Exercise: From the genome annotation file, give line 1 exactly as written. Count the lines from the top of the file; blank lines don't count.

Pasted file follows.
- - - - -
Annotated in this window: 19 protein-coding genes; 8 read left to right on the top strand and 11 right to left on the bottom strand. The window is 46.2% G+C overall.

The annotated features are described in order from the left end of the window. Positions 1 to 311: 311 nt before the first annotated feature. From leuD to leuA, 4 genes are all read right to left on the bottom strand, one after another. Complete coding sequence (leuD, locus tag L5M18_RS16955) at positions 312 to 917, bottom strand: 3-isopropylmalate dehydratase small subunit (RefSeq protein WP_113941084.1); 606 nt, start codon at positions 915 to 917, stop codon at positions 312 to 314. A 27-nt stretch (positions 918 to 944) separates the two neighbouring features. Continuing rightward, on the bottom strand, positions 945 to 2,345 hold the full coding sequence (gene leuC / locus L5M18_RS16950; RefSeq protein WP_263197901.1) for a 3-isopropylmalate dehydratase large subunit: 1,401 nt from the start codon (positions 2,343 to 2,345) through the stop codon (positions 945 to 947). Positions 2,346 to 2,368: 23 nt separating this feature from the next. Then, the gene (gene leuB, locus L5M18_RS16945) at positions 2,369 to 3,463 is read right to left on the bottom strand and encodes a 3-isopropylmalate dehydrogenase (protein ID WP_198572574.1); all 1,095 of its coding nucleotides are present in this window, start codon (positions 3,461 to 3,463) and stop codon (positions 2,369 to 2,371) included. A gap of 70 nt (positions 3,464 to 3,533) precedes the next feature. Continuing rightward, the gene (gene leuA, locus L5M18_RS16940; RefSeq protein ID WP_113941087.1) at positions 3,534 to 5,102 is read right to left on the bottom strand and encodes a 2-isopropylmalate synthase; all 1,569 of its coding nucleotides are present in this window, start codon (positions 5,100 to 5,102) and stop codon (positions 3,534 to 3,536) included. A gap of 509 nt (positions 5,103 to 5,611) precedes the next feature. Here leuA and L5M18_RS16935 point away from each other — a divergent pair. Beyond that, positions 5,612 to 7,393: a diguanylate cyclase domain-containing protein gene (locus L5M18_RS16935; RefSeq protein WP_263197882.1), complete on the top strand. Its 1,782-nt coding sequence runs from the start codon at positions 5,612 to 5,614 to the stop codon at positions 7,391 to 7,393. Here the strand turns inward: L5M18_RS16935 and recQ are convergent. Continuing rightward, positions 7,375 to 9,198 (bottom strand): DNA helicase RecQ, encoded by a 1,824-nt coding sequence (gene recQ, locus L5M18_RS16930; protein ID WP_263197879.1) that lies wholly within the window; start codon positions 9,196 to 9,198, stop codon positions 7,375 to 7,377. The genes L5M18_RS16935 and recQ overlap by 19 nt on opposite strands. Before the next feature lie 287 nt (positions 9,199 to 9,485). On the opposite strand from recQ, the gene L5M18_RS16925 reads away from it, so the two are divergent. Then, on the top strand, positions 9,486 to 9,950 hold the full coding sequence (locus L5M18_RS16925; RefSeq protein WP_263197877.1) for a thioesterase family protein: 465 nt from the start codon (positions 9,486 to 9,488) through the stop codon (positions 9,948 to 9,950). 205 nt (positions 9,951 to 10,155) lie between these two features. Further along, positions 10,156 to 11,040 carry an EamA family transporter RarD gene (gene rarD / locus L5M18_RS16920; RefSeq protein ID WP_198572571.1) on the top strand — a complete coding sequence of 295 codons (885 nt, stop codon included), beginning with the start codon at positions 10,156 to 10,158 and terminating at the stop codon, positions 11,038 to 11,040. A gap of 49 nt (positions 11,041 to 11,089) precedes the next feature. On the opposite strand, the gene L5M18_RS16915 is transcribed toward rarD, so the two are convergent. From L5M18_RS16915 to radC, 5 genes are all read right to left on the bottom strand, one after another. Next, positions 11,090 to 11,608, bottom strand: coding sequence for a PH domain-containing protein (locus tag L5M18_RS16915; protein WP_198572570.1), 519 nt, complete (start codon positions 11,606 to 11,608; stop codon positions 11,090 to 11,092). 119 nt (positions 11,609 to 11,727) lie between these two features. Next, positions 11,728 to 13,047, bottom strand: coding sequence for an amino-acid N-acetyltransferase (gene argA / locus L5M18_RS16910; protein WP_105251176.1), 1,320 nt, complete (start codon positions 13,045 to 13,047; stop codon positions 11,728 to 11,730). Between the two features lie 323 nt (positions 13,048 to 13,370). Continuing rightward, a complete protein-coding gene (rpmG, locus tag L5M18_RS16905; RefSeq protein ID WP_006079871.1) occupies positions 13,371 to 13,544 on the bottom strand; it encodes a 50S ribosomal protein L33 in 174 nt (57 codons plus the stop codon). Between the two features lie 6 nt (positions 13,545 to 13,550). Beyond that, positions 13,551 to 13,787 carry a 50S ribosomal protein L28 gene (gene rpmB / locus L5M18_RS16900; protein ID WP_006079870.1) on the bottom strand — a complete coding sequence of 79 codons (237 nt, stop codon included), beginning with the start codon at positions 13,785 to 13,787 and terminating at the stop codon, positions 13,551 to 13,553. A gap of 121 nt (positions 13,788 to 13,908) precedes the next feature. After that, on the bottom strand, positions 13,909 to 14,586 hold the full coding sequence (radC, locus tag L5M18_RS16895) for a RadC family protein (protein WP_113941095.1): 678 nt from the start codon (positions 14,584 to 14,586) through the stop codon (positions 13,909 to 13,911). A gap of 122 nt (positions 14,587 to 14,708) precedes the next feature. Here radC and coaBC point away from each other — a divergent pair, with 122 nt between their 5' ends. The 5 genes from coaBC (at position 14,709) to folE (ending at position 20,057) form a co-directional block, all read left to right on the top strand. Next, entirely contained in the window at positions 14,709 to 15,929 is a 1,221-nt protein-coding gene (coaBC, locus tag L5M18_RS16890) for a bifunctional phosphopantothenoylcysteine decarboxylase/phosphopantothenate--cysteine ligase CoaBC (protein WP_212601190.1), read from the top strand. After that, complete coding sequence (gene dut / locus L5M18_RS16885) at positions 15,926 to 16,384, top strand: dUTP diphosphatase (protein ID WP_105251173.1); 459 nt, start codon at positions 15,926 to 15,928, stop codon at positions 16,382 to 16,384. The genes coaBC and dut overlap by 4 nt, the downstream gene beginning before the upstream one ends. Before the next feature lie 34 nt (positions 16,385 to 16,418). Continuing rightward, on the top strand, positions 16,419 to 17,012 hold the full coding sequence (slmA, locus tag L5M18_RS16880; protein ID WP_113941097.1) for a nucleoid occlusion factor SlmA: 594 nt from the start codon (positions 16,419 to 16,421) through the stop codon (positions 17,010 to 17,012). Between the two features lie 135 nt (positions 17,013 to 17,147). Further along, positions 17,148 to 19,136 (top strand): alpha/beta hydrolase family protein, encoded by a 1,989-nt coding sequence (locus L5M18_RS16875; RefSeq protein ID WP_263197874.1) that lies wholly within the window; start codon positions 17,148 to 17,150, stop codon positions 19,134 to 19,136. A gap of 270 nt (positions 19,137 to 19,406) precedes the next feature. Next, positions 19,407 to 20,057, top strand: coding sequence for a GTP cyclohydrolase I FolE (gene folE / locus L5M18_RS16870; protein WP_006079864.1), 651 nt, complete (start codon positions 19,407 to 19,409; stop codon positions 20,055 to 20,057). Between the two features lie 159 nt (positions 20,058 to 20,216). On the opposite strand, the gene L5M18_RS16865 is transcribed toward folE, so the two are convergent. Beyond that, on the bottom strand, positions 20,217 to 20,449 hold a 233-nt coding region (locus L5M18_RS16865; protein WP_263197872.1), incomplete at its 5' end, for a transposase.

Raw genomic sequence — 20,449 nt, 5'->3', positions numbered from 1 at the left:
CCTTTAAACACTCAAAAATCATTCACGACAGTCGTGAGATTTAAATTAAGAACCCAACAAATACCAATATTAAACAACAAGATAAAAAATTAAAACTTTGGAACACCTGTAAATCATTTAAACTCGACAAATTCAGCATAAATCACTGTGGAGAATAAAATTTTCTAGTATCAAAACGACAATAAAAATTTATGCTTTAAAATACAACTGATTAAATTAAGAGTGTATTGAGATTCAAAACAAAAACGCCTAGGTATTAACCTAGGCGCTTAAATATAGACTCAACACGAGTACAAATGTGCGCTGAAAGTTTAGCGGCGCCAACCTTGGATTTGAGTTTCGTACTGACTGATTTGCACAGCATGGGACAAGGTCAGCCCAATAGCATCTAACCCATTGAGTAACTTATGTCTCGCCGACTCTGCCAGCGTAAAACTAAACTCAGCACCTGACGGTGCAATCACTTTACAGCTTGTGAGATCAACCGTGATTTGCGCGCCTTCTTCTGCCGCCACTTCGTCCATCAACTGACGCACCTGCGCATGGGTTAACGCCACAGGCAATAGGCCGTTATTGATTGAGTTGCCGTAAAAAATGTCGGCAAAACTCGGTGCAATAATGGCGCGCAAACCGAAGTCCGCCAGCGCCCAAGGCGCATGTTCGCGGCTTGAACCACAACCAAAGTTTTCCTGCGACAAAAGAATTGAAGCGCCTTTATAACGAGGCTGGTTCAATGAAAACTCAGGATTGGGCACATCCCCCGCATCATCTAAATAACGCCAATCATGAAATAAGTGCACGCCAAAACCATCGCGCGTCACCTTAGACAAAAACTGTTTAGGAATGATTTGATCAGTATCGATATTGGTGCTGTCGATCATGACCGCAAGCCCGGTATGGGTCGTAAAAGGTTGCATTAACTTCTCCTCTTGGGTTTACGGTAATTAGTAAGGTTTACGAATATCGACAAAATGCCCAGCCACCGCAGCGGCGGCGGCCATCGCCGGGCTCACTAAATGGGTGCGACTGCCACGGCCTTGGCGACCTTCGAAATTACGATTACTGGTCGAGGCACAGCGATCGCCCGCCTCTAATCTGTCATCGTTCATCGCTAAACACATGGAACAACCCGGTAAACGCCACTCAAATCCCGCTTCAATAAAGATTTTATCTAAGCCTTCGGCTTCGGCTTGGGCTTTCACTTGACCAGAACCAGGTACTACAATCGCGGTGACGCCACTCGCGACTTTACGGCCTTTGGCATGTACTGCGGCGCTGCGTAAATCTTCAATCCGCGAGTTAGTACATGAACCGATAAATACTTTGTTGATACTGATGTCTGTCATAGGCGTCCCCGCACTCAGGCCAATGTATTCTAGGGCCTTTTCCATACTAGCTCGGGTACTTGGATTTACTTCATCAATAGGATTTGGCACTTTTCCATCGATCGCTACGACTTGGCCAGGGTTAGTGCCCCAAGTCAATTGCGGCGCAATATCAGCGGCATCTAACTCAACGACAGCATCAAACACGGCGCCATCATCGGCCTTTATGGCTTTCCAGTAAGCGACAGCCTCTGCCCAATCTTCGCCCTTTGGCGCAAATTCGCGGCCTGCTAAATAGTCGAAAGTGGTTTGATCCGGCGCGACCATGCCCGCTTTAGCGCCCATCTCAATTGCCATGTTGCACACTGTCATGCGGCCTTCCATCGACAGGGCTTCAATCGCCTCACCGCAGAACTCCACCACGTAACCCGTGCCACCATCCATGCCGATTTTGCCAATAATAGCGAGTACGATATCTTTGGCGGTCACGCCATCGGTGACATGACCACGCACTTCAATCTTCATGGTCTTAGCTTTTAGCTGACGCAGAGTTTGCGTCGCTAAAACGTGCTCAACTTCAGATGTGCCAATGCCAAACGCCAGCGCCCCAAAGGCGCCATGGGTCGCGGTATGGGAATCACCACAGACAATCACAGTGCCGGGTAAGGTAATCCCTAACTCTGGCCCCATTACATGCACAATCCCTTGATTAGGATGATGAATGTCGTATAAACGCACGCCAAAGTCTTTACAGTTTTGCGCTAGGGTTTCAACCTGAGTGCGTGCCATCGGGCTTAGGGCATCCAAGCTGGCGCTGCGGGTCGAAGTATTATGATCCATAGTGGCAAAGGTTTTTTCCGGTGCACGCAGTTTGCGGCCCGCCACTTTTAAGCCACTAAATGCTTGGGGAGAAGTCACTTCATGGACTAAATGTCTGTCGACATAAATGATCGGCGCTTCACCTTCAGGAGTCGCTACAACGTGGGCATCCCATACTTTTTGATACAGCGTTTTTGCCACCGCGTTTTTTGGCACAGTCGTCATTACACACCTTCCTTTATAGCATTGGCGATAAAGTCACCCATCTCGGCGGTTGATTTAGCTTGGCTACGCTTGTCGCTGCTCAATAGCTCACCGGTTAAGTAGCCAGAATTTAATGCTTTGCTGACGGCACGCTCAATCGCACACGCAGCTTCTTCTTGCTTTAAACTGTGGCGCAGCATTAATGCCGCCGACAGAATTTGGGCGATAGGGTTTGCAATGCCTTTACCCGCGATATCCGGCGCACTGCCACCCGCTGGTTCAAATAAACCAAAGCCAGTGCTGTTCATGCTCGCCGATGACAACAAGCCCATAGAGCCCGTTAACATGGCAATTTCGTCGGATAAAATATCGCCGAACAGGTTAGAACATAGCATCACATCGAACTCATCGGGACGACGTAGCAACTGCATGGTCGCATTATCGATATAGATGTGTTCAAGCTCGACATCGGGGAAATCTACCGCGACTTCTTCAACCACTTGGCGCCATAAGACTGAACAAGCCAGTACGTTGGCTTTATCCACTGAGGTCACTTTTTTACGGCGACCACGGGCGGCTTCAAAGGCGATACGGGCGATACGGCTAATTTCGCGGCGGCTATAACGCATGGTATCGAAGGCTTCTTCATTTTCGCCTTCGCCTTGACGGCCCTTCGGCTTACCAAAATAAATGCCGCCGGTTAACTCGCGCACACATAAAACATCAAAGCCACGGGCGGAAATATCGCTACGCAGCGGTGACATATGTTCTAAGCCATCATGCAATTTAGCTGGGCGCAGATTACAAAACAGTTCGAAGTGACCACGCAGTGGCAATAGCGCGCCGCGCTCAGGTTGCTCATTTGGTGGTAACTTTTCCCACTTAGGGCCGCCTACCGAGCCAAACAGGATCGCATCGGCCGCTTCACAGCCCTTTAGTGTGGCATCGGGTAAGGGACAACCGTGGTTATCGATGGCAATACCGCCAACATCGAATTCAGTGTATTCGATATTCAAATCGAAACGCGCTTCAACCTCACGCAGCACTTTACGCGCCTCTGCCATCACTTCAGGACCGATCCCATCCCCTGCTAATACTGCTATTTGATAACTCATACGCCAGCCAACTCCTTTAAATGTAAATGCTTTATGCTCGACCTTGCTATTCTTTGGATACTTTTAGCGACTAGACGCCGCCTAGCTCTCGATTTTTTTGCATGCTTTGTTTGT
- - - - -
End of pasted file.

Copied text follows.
Annotated in this window: 19 protein-coding genes; 8 read left to right on the top strand and 11 right to left on the bottom strand. The window is 46.2% G+C overall.